Sample Size and Frequency and Data Evaluation

In theory, sample size and frequency will depend on the chance of genetic contamination, the probability of genetic drift, and the importance of any genetic changes to the breeder and the scientific community.

Initially, samples of about 20 animals could be taken about three to four times per year and evaluated at the five chosen invariant and five segregating loci. Sample size and frequency could be higher if automated genotyping is available. The invariant background loci should remain reasonably invariant, though small numbers of heterozygous animals may be found, because the initial sample of animals may have missed some of the genetic variation.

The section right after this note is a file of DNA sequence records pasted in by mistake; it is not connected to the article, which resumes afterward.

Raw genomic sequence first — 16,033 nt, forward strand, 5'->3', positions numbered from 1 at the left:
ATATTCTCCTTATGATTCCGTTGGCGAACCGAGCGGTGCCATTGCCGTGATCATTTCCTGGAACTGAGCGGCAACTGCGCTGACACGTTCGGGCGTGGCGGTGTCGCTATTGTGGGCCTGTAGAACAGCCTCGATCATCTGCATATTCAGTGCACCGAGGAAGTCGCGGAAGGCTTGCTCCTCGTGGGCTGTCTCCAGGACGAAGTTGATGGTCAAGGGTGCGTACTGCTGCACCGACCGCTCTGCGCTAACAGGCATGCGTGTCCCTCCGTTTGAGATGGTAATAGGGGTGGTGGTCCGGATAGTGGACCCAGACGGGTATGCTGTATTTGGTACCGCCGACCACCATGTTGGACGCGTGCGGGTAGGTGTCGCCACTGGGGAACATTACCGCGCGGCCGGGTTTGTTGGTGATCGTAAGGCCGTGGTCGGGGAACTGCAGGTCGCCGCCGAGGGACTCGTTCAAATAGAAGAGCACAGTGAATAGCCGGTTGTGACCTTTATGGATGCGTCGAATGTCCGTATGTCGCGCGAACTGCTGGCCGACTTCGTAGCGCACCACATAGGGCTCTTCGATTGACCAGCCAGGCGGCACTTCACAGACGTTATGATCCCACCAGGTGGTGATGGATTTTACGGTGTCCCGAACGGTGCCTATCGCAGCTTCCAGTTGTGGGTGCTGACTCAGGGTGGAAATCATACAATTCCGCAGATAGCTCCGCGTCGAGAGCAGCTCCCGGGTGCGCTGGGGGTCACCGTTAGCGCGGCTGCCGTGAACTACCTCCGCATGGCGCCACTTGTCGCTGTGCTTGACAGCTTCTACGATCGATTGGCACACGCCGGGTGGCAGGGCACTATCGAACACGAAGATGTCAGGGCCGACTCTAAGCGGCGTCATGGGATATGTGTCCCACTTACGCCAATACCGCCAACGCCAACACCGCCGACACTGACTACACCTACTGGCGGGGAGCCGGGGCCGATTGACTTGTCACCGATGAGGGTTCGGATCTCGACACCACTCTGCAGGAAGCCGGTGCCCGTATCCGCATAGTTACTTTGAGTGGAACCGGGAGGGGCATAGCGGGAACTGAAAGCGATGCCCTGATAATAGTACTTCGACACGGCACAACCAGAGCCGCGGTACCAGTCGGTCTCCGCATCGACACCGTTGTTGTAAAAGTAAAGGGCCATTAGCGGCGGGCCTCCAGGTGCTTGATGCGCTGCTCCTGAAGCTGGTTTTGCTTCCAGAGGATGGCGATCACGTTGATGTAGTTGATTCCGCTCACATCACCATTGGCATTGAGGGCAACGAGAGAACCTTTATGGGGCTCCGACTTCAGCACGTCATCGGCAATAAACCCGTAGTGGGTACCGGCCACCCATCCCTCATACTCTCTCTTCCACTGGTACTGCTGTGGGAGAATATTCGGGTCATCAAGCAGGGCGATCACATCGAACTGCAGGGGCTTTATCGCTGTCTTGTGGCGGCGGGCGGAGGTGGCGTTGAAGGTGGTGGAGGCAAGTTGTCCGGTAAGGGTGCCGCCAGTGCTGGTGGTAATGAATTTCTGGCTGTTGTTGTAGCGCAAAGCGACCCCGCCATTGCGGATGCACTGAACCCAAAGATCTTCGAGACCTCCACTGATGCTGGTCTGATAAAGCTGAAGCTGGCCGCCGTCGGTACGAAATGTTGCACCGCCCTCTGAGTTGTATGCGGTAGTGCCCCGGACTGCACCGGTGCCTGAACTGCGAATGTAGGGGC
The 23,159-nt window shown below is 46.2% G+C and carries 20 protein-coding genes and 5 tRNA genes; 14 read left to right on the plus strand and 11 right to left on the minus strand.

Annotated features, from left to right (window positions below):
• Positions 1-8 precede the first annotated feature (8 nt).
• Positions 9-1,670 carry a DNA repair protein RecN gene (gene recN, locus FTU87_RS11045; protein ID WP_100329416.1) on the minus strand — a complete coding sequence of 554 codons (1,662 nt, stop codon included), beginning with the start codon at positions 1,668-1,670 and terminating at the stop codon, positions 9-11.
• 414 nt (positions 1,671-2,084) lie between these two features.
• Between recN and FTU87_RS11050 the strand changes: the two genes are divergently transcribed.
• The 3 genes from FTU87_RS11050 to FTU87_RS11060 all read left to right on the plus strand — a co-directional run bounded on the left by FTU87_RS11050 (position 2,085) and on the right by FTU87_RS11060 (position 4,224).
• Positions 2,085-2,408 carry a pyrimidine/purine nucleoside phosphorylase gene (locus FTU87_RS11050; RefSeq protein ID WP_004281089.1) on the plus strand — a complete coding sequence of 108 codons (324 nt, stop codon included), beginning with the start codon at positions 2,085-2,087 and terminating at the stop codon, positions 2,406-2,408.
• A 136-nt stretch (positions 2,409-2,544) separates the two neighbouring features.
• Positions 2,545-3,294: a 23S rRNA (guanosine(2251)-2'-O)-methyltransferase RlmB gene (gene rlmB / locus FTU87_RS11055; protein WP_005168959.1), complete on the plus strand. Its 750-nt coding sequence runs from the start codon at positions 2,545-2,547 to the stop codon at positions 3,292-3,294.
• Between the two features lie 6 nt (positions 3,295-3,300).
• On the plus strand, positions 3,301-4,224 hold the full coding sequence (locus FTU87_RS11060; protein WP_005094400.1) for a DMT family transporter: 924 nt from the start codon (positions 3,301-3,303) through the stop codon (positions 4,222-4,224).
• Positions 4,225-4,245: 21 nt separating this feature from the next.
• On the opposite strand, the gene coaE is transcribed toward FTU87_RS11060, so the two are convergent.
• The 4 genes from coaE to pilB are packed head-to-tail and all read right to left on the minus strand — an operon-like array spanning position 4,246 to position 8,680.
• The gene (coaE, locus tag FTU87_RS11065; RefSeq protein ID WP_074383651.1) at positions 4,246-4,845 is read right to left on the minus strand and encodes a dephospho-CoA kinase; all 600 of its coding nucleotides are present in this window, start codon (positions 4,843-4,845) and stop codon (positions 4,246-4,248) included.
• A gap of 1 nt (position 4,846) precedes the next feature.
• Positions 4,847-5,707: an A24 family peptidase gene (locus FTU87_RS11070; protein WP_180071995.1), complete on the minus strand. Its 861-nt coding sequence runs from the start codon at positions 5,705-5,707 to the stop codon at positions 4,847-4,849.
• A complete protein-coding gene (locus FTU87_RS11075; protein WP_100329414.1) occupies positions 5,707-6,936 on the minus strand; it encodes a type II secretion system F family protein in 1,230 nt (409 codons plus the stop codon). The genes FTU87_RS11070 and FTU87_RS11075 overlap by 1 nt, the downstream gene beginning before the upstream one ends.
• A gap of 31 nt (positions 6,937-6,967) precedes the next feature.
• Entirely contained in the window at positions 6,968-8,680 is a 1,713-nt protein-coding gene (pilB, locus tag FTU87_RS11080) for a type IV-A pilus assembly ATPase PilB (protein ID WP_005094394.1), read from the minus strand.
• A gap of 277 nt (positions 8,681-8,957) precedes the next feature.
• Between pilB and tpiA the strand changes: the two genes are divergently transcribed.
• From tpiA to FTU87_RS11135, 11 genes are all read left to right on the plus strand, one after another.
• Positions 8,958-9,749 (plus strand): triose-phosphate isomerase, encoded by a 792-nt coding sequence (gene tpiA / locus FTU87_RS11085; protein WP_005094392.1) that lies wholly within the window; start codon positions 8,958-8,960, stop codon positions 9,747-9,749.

Any genetic drift due to inbreeding will tend to reduce the number of heterozygous animals. Thus, data on the number of heterozygous animals summed across all five of the segregating loci can be pooled to give a single estimate of the number of heterozygous loci in 20 animals at five loci, i.e., based on 100 observations. This could be calculated for each sample and might be graphed on a Shewart control chart of the type used in industrial quality control. Such charts are available for many statistical computer programs such as MINITAB. These charts provide rules for deciding whether the process is "out of control," which in this case would suggest genetic drift or contamination. Where this occurred, it would need to be investigated in more detail.

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